The W&A may not be a physical railroad anymore, but that doesn't mean it's entirely dead either. While the On30 railroad certainly fulfills it's role, and has been well received, there is something about the W&A the calls to me.
Recently, a need has arisen for the old White Fang depot to come back into existence. The depot was one of the first structures I built, and it looked it. Pulling the structure out of storage, it was in a very sad shape. Bits of the old building where held together with brushed on white glue, which was drying out and peeling away. The roof was actually sitting cockeyed, and the wooden platform had boards broken, missing, or peeling off the plastic sub base.The structure had been left in it's stock plastic color, with a splash of dusty weathering added that while adequate at the time, appeared very tired.
So, the first step was dissembling the structure. Using gentle persuasion, the whole building was brought down to it's individual pieces. The parts where cleaned and hit with a mix of warm soapy water and detergent to remove any traces of glue. Once each part had been cleaned, they where laid out on a paper towel and left to dry overnight.
Over the course of disassembling the structure, it was found that a multitude of peaces had gone missing over the years. Some parts would have to be fabricated, others hidden.Some parts where a bit out of place to the building's 1890s appearance.
The stock telephone booth was inclosed to create a wooden shed, and the telephone re-sculpted to look like some sort of electrical equipment relative to the depot's telegraph. The light fixtures with their saucer like hoods where all removed, and the platform was once again coated with wooden boards to represent a wooden platform. The building was then painted, with a coat of boxcar red with black trim.
The roof was painted a deep flat black, and a light amount of weathering was added. The platform boards where weathered using the "scratch back" technique. The while thing was given a wash of black paint, and then sanded with some light grit sandpaper. This removed the heaviest of the black paint and outlined the grain in the wooden floor boards.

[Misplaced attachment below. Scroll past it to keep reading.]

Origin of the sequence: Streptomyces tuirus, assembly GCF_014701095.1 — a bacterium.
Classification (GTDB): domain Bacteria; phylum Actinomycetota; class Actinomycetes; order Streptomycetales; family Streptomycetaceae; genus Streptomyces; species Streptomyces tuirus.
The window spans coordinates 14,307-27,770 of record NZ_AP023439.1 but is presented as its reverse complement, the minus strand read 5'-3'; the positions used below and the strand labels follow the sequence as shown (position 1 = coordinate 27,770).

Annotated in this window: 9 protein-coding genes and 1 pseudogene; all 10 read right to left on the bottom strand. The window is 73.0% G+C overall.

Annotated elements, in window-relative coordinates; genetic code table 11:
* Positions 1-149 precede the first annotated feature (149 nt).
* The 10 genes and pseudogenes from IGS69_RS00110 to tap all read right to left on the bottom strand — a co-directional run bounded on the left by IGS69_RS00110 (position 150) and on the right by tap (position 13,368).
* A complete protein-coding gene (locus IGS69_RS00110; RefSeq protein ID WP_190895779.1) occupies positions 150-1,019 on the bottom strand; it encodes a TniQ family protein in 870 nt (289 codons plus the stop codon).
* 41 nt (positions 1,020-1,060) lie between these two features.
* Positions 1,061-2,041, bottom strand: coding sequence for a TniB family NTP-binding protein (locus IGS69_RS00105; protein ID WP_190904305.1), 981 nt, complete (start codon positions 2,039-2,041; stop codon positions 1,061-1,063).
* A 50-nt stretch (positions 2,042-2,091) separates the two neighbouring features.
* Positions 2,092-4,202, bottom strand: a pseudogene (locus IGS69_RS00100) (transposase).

The windows and doors where left white. Thus putting the building in (my) W&A's official building paint scheme of deep red with white trim.
One of the missing items happened to be the windows on each side of the bay. They left a fine impression of where they where supposed to be, so I lightly outlined the window imprints with white paint. Representing the window frames with the windows themselves (hopefully) appearing as if they where open.
One final touch was the brick chimney. The chimney was hit with brick red, and then a wash of white was painted over it. Gently wiping away with my index finger revealed the brick red, with the white paint settling into the cracks to act as mortar.
The roof was then reassembled, takeing extra care to keep the gables in line. Gorilla liquid glue was used, with application from the tip of a bent paperclip. This should prove a much stronger bond then brushed on Elmer's white glue, and shouldn't yellow over time. The depot walls where assembled with clear acetate in the windows, and finally the roof was attached. The finished structure looks beautiful and stands as a testament to the old W&A RR. There are some plans for this structure, as well as a few others in regards to a small re-birth of the W&A. But for now, those will have the remain a secret.